Important trends are identified and discussed. A “Notable increase in adult obesity” shows a slow but significant growth in overweight adults in Minnesota, tracked over an eight-year period. “Updated indicators of early childhood development in Minnesota” reports on the 2018 Minnesota Early Childhood Risk, Reach, and Resilience project, allowing us to explore county-level data on 12 economic, family stability, and health measures of risks to the well-being of young children, and coverage of 11 publicly funded programs serving the early learning, health, and basic needs of young children. A new Racial Equity Resource Directory provides a statewide listing of racial equity programs and training providers serving faith communities, civic organizations, educational institutions, and anyone working to combat racism and increase cultural competence. See mncompass.org/disparities/resource-directory.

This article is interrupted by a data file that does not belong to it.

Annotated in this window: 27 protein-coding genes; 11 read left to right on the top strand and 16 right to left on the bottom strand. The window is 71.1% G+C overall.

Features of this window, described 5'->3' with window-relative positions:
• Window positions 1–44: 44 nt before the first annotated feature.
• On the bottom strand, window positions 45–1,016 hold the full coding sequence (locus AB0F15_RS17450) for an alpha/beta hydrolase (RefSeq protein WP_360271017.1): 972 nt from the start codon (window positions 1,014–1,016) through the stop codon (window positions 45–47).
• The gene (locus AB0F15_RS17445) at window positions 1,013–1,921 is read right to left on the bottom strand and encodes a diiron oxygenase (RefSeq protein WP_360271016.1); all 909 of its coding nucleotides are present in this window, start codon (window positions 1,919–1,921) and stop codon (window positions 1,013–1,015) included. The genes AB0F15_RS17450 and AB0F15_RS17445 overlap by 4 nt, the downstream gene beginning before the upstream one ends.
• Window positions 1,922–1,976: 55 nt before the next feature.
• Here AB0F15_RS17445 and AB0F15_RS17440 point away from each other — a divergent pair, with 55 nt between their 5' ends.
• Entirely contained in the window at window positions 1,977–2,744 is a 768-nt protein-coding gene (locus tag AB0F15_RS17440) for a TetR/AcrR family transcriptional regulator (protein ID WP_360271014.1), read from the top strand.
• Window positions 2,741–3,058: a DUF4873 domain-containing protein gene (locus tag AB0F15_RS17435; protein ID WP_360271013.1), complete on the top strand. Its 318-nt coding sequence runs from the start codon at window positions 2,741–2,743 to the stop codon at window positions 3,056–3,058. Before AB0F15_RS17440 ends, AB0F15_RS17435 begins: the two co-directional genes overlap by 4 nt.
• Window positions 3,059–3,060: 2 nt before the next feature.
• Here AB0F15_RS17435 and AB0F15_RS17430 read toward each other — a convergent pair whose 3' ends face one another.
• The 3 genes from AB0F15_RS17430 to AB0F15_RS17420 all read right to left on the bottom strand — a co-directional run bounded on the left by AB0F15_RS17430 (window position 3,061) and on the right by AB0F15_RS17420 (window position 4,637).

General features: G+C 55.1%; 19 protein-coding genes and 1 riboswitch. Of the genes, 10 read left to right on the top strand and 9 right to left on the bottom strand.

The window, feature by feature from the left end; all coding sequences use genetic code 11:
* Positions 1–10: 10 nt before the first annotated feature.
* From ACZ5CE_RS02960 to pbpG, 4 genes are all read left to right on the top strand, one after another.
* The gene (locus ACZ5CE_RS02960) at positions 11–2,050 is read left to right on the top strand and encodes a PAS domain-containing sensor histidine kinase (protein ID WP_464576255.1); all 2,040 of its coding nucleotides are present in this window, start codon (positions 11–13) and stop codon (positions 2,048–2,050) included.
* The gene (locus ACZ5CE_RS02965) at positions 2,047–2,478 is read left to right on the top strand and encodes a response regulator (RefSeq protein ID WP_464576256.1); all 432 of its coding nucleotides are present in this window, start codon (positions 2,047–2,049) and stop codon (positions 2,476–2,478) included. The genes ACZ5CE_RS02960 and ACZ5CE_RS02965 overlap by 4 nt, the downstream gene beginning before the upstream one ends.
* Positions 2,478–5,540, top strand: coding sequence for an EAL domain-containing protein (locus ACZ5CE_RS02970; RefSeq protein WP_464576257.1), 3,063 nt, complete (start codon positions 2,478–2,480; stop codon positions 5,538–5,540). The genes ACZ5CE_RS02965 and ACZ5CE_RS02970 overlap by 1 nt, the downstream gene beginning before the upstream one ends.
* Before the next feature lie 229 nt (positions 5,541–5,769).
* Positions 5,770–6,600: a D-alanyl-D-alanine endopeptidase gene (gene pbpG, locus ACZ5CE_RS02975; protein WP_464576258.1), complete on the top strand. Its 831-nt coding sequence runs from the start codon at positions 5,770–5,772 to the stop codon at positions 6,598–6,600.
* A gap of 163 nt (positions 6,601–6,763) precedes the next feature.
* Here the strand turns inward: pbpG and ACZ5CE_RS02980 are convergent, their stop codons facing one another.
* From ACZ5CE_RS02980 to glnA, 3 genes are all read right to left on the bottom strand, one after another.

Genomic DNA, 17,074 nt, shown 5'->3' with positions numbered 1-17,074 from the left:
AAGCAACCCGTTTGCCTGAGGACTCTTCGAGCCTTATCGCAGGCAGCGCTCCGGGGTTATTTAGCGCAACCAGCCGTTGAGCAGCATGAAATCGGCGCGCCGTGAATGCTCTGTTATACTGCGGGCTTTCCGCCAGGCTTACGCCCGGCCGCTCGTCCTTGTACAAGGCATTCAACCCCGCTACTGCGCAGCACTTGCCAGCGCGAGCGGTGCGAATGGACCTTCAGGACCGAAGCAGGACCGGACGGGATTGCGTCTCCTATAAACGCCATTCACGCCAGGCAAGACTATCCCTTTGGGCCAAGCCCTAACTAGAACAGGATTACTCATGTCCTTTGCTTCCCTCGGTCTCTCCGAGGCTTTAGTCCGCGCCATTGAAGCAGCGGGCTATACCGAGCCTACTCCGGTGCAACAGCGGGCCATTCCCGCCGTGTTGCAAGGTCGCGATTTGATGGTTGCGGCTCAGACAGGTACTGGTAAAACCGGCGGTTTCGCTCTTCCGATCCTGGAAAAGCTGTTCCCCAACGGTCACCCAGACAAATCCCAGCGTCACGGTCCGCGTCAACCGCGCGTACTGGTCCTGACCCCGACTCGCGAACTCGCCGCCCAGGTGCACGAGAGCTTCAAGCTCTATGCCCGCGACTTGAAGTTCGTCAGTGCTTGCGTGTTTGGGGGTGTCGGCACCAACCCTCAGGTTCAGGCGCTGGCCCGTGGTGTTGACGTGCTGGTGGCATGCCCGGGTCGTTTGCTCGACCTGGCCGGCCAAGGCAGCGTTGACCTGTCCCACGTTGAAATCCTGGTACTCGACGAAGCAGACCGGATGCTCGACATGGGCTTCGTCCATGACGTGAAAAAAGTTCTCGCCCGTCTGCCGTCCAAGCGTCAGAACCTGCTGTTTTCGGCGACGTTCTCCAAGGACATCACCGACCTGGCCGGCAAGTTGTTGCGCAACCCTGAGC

“Minnesota’s Cultural Communities At-a-Glance” gives us information about the rich mixture of race, ancestry, birthplace, and parental characteristics that comprise our Minnesota community, including residents who have come from Mexican, Hmong, Somali, Asian Indian, Chinese, Vietnamese, Korean, Ethiopian, Filipino, Lao, Liberian, and Puerto Rican cultural communities. With clearer information on cultural identification, we can better understand the composition of people who make Minnesota their home and the different contributions they make to our state’s workforce, economy, and social fabric.
Minnesota Compass is one of the premier resources for understanding and acting on the issues in society today. Explore the possibilities at mncompass.org.
By Jerry Rothstein